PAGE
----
Reliquary bust of Saint Gregory

The move to glorify black heros manifested itself widely in the Holy Roman Empire in the 15th century. St. Maurice had been restored to a place of honor in Magdeburg and what followed was a diffusion of the image toward the east and north. Cologne seemed to have resisted, going its own way and giving preference to a different historic black hero – St. Gregory the Moor.

Gregory was the leader of a division of the Roman Legion consisting exclusively of Christian Moors. He died a martyr when his entire legion was killed in Cologne by order of Diocletian. Gregory is often represented as a knight, and sometimes – as is the case with this bust by Hermann Kessel held in the Catholic Church of St. Gereon in Cologne – as a moor with turban, often holding a flag and shield.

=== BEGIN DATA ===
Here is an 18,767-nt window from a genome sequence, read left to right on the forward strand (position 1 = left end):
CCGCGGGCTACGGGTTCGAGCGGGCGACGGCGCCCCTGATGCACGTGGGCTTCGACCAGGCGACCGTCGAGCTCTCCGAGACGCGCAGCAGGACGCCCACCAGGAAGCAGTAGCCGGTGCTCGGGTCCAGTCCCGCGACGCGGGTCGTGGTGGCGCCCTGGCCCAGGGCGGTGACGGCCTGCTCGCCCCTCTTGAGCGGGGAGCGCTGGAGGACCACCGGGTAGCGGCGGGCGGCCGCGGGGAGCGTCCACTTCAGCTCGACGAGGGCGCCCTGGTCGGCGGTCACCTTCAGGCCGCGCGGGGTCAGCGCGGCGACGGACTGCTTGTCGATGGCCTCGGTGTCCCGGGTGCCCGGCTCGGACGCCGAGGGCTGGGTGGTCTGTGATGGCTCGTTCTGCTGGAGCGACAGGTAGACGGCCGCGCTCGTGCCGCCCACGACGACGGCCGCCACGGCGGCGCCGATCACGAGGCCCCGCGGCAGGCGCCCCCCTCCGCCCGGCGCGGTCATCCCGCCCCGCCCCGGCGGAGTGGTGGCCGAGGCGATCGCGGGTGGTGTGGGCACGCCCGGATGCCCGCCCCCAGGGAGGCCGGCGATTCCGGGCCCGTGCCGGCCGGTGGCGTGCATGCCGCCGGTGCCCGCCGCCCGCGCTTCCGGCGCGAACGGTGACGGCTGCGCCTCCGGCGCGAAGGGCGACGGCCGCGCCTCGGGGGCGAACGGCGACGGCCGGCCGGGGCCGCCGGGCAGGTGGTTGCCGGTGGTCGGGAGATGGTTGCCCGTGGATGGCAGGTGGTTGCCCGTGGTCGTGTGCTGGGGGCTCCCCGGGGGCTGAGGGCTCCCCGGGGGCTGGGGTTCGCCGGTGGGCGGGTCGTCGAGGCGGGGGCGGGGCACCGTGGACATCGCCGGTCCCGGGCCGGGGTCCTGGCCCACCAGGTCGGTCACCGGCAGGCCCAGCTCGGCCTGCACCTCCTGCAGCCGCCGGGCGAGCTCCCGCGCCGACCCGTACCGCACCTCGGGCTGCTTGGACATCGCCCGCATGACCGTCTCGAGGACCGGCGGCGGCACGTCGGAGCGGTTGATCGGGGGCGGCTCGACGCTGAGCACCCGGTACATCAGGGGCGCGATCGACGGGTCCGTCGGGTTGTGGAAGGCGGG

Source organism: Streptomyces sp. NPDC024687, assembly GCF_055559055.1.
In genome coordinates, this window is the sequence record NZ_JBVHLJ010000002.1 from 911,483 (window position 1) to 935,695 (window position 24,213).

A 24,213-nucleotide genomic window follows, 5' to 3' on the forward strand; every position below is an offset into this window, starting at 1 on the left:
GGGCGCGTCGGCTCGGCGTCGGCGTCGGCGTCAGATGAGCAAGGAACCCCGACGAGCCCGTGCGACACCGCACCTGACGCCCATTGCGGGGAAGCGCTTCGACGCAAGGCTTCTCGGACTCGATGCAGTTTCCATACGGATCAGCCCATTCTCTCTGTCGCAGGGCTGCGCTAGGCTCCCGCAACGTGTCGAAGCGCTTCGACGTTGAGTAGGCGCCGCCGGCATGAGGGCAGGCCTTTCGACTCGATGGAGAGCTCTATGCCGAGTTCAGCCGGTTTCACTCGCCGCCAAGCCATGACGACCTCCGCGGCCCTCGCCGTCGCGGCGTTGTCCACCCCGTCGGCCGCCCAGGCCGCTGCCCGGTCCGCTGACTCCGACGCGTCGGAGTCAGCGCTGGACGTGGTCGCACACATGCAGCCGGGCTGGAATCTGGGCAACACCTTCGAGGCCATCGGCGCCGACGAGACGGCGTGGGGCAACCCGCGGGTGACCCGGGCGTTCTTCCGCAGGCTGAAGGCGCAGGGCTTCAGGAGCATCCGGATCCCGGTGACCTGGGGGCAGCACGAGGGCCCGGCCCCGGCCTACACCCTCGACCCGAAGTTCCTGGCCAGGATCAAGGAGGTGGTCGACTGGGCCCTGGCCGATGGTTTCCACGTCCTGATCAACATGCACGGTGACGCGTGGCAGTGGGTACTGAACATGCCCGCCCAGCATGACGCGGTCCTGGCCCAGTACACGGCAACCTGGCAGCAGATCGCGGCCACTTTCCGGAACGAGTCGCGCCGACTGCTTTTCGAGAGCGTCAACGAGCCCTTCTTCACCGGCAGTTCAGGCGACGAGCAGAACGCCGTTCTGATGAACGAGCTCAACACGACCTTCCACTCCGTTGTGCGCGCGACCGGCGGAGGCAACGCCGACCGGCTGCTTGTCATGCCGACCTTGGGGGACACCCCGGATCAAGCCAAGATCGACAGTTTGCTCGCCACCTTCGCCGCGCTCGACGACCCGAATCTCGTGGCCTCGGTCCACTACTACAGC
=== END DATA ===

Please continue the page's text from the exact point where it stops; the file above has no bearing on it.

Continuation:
The figure of Gregory was modeled on the black Maurice but had a much lower profile. The celebration of the three Kings and Gregory in Cologne instead of St. Maurice, signals a clear resistance to the imagery coming out of Magdeburg around the same time.

Julia Alcamo


tumblr_mx1hedTvRG1ssmm02o1_500.png

Hermann Kessel, Reliquary Bust of Saint Gregory
Germany (1683)
Polychrome and Gilded Wood, 53 cm.
Köln, Katholische Pfarrkirche St. Gereon. Treasury.


Source: The Image of the Black in Western Art Research Project and Photo Archive, W.E.B. Du Bois Institute for African and African American Research, Harvard University, available from MedievalPOC.

Advertisements